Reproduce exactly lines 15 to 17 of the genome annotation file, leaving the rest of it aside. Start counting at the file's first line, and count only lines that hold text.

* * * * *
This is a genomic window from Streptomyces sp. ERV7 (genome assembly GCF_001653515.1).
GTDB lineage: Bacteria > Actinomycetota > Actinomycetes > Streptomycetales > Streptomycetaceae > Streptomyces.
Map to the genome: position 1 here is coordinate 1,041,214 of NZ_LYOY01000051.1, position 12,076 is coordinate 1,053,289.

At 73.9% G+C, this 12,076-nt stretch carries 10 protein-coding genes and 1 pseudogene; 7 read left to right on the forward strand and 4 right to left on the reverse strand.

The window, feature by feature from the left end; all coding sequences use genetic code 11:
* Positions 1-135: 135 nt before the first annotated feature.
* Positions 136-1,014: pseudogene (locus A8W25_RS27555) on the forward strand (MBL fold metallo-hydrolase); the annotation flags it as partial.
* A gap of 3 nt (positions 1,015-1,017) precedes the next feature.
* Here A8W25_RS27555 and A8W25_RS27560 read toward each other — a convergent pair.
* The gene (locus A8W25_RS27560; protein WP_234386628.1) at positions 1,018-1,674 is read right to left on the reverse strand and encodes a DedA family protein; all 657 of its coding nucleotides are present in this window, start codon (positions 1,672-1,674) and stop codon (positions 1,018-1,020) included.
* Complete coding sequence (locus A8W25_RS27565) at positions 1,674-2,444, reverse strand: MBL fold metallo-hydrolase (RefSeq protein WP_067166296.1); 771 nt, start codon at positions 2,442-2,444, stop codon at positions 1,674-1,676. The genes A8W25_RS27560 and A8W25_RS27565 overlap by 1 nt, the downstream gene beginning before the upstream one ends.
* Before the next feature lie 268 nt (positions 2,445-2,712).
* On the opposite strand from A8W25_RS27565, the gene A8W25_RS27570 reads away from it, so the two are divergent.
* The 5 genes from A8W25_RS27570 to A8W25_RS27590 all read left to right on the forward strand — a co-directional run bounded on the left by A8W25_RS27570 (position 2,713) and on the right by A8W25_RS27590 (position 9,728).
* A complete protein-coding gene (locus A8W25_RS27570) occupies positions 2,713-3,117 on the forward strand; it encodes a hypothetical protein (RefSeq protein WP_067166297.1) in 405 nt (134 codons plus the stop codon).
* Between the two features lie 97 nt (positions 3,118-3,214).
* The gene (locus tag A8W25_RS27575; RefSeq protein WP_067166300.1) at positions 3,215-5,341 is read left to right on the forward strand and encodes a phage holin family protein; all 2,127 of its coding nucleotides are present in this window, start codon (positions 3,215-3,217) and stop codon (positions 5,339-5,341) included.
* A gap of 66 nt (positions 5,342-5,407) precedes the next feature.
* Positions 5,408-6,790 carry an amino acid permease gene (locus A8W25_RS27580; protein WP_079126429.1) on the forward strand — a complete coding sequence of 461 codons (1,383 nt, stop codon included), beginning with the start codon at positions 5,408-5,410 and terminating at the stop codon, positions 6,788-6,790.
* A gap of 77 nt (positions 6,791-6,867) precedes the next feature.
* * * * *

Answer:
* A complete protein-coding gene (locus A8W25_RS27570) occupies positions 2,713-3,117 on the forward strand; it encodes a hypothetical protein (RefSeq protein WP_067166297.1) in 405 nt (134 codons plus the stop codon).
* Between the two features lie 97 nt (positions 3,118-3,214).
* The gene (locus tag A8W25_RS27575; RefSeq protein WP_067166300.1) at positions 3,215-5,341 is read left to right on the forward strand and encodes a phage holin family protein; all 2,127 of its coding nucleotides are present in this window, start codon (positions 3,215-3,217) and stop codon (positions 5,339-5,341) included.